On 2 June 2021, four months after the UK’s formal application, it was announced the UK can start the process of joining the 11-country Comprehensive and Progressive Agreement for Trans-Pacific Partnership (“CPTPP”).
Accounting for 500 million people and making up 13% of the world’s GDP, the CPTPP brings together member nations, including Japan, Canada, Australia, Singapore and Mexico, to focus on improving market access, and pledging to eliminate 95% of import charges or tariffs.
With UK trade within the group worth £111 billion in 2019, the announcement is undoubtedly good news for the UK, but what does it mean for UK real estate investment and the prospects of international trade as we step tentatively out of the pandemic and into a post-Brexit future?
The UK’s partnership in the trans-pacific trade pact will bring important benefits across the entire country, including legal and professional services, SMEs and investment opportunities. The benefits will flow through deepening the UK’s access to a multitude of fast-growing markets and major economies outside of Europe. And whilst the immediate benefits may not be immediately apparent due to the UK‘s involvement in / negotiation of trade deals with member nations outside of the CPTPP, and the protracted Brexit discussions, the long-term benefits for the UK include:
modernising digital trade rules, removing barriers for businesses and increasing protection for commercial source code and encryption technologies;
streamlining the elimination of tariffs on UK exports; and
easier travel between CPTPP countries.
Impact on UK real estate
The size of the CPTPP members creates significant inward investment potential, predominantly in London. However, we are increasingly seeing clients identifying greater value in the regions. In particular, the UK has already attracted substantial investment from Canada and Singapore, with both countries being in the top 10 investors in London office real estate in 2018 and 2019. With even fewer barriers to investment, we can expect this trend to continue and, in light of the government’s levelling up agenda, further extend into the regions. As details of the trade deal with Australia emerge, we can perhaps expect Australia to follow Canada and Singapore in terms of inward investment.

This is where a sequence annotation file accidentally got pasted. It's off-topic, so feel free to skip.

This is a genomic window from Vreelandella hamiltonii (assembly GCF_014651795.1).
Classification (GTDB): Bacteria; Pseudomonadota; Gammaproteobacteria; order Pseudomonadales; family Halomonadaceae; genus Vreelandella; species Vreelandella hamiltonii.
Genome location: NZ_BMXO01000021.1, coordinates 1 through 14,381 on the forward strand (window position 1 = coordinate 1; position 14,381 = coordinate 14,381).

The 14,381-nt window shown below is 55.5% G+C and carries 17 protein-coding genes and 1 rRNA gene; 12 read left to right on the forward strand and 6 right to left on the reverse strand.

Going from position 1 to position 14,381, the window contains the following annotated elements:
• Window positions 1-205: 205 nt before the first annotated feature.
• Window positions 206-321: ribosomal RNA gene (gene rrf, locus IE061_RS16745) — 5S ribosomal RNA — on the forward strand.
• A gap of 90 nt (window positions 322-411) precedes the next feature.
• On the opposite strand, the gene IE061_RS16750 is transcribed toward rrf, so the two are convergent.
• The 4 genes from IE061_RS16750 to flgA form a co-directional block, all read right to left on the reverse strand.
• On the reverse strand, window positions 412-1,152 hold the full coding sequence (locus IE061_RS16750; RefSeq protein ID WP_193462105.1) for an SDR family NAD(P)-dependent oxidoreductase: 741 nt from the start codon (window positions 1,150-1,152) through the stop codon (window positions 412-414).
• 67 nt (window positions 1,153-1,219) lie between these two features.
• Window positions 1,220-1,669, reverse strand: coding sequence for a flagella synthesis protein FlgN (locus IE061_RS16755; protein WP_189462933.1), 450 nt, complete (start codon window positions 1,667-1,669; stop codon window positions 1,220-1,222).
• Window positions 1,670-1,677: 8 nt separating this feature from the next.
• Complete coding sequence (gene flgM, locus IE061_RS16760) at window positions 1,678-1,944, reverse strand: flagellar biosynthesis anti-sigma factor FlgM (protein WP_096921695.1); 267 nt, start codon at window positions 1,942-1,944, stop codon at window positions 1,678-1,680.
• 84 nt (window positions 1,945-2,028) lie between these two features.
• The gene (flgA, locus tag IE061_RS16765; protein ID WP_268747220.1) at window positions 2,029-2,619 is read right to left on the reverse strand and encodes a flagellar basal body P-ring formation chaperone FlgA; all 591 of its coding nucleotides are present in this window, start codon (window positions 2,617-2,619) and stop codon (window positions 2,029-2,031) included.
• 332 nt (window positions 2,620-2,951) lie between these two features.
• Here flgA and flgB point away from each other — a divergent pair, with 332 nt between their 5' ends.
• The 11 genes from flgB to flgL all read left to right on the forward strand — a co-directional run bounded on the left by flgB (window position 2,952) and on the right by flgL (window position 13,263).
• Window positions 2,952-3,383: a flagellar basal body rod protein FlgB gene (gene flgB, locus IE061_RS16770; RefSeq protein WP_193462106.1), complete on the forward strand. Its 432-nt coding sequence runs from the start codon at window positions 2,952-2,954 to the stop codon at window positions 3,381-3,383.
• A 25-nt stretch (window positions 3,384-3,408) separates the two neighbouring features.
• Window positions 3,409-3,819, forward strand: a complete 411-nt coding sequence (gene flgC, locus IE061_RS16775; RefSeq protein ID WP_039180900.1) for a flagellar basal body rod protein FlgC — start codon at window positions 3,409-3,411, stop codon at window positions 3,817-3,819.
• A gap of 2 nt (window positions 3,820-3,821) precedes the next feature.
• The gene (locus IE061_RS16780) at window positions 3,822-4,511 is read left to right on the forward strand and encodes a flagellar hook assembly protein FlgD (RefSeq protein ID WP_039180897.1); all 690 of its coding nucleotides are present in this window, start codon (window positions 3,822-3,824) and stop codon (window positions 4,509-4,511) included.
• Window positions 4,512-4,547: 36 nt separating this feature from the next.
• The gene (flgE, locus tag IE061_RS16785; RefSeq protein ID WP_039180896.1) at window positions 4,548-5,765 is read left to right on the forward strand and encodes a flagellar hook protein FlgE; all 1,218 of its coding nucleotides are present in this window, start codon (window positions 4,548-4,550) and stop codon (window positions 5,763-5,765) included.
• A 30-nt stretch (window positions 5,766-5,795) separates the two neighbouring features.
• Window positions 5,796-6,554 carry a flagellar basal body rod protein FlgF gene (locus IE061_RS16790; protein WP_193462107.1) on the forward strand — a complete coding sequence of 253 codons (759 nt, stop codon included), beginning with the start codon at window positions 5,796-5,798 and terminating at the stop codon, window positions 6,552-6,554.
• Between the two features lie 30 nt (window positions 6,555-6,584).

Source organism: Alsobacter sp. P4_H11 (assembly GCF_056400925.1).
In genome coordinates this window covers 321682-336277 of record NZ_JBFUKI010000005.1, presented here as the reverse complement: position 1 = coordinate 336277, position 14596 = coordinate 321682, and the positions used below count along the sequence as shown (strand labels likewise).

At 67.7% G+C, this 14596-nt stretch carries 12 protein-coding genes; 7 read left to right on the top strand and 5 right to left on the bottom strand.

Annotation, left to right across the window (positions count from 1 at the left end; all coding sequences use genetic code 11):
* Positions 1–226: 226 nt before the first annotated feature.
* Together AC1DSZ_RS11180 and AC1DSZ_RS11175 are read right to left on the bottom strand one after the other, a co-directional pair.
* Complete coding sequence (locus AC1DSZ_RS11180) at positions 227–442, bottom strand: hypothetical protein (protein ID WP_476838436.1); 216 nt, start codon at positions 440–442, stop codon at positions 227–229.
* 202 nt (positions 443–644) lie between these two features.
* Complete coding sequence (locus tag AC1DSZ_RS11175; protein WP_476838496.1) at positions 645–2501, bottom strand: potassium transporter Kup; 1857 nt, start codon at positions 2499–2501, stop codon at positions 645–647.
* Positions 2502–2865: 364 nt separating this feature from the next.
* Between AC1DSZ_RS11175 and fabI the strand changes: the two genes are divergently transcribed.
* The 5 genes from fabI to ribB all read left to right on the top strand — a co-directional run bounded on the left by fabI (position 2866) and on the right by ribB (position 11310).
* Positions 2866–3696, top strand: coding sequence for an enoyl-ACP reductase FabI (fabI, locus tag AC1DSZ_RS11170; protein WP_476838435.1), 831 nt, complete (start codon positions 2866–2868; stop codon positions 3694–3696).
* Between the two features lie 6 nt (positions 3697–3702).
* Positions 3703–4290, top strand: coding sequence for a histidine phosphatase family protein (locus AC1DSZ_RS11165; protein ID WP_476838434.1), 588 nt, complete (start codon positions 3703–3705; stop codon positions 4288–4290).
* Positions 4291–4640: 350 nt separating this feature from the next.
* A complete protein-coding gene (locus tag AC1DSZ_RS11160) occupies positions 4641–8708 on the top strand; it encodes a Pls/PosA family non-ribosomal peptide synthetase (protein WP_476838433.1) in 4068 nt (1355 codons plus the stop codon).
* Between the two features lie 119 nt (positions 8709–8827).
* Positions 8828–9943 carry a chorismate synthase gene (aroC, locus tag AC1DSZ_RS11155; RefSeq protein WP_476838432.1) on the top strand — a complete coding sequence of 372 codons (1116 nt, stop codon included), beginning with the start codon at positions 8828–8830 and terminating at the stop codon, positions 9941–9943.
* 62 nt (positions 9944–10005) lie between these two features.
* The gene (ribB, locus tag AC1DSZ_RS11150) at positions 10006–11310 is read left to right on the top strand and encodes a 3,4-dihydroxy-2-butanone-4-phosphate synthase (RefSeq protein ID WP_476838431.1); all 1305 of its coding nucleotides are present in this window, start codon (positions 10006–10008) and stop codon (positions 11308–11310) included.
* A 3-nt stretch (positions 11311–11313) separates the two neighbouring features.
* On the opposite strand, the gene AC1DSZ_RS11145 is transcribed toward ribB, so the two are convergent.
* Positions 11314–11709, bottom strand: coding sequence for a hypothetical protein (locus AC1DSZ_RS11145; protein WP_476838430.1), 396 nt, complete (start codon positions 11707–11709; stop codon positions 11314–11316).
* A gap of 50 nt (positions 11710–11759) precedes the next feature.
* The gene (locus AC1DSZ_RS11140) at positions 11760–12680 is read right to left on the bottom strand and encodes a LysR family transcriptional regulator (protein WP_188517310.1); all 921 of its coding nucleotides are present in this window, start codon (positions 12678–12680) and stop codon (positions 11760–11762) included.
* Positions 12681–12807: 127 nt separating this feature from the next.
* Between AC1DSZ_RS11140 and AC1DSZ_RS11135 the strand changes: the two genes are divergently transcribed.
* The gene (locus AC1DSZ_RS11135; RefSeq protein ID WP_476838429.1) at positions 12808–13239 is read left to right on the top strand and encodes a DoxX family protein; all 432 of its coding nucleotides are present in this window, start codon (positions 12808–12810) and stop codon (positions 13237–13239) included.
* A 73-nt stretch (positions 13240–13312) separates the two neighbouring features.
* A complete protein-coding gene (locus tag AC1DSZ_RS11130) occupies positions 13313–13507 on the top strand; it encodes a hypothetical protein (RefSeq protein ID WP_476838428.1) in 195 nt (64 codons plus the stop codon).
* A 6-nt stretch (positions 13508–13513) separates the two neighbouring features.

Given the UK will be the first European nation to join the pact, use of the UK as a gateway to the CPTPP market may also act to draw in businesses from other member nations. In turn, this could work to reduce concerns of any form of exodus following Brexit and, as the economy recovers post-Covid, will be a likely comfort for landlords.
The addition of the UK to the CPTPP will also signify the first nation to accede to the pact, with the existing 11 nations being founding members, as well as the first nation outside of the Pacific area to join. Given the lack of harmonisation of regulations required, it may well be the case that several other countries will follow the UK’s lead, further increasing the potential for trade and investment.
Another important point to note is the interest in involvement from both China and the US. Prior to the ratification of the CPTPP, the US had been in negotiations with the 11 members to enter into an earlier iteration, being the Trans-Pacific Partnership, but negotiations ended following Trump’s election. The welcome change in administration has suggested a return to the table may be on the cards. China has also indicated a desire to join. Given the scale of investment into the UK by both China and the US, this could represent a significant boost to future inward UK investment opportunities.
So, early days for UK membership of the pact, but a positive sign for future investment flows and the strengthening of trade relationships in a post-pandemic, post-recession and post-Brexit period.